Behavioral Public Administration: Combining Insights from Public Administration and Psychology

Public Administration Review, 77(1): 45-56, 2017

12 Pages Posted: 2 May 2016 Last revised: 23 Mar 2018

See all articles by Stephan Grimmelikhuijsen

Stephan Grimmelikhuijsen

Utrecht University

Sebastian Jilke

Rutgers University-Newark

Asmus Leth Olsen

University of Copenhagen - Department of Political Science

Lars Tummers

Utrecht University

Date Written: 2016

Abstract

Behavioral public administration is the analysis of public administration from the micro-perspective of individual behavior and attitudes by drawing upon insights from psychology on behavior of individuals and groups. We discuss how scholars in public administration currently draw on theories and methods from psychology, and related fields, and point to research in public administration that could benefit from further integration. An analysis of public administration topics through a psychological lens can be useful to confirm, nuance or extend classical public administration theories. As such, behavioral public administration complements traditional public administration. Furthermore, it could be a two-way street for psychologists who want to test the external validity of their theories in a political-administrative setting. Finally, we propose four principles to narrow the gap between public administration and psychology.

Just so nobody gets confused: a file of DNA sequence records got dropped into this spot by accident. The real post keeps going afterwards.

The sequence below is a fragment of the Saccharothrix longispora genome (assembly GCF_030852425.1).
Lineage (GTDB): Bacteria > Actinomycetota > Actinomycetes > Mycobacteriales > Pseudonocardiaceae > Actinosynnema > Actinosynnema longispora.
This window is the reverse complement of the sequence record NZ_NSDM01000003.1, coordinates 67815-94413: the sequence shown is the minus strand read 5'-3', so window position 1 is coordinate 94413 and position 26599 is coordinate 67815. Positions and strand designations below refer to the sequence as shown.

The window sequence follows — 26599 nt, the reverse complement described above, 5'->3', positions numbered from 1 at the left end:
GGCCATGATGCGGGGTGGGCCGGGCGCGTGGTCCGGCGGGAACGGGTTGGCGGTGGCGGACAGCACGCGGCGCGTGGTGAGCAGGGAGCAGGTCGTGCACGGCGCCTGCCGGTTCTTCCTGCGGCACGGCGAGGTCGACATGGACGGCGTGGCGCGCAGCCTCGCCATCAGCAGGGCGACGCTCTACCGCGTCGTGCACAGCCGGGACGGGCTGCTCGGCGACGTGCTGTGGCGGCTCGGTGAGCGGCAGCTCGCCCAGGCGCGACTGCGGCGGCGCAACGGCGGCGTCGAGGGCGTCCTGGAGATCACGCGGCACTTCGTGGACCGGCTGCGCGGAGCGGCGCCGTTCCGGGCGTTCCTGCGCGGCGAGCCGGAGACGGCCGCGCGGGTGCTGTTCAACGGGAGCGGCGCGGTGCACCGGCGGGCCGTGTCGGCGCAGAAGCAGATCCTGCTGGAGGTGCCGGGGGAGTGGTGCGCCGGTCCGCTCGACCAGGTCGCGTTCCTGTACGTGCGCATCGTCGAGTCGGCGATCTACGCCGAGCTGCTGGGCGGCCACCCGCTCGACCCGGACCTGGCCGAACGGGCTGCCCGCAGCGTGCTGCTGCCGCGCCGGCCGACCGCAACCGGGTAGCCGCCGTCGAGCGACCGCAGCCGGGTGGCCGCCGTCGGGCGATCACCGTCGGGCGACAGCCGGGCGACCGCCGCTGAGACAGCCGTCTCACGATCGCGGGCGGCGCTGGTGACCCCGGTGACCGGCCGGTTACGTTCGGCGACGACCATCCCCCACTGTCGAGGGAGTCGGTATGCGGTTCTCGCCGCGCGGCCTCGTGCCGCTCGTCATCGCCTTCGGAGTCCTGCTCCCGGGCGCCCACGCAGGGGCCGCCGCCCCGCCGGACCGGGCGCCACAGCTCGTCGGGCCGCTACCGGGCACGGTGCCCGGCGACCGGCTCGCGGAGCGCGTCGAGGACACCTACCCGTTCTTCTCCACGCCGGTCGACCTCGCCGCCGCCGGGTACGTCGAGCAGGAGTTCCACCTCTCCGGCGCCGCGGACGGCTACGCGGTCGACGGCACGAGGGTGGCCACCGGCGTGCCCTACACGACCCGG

Keywords: Behavioral public administration, Psychology, Behavioral Sciences, Experiments

JEL Classification: A1, A10, D73, E60, H00, H40, I10, I18, J78, L30, L31, L32, L33, L39, M00, D71

Suggested Citation

Grimmelikhuijsen, Stephan and Jilke, Sebastian and Olsen, Asmus Leth and Tummers, Lars, Behavioral Public Administration: Combining Insights from Public Administration and Psychology (2016). Public Administration Review, 77(1): 45-56, 2017. Available at SSRN: https://ssrn.com/abstract=2773702

Stephan Grimmelikhuijsen

Utrecht University ( email )

Vredenburg 138
Utrecht, 3511 BG
Netherlands

Sebastian Jilke (Contact Author)

Rutgers University-Newark ( email )

111 Washington Street
Center for Urban and Public Service
Newark, NJ 07102
United States

HOME PAGE: http://www.sebastianjilke.net

Asmus Leth Olsen

University of Copenhagen - Department of Political Science ( email )

Ă˜ster Farimagsgade 5, opgang E
Copenhagen, DK-1353
Denmark
+45 35 32 33 66 (Phone)

HOME PAGE: http://polsci.ku.dk/english/

Lars Tummers

Utrecht University ( email )

Vredenburg 138
Utrecht, 3511 BG
Netherlands

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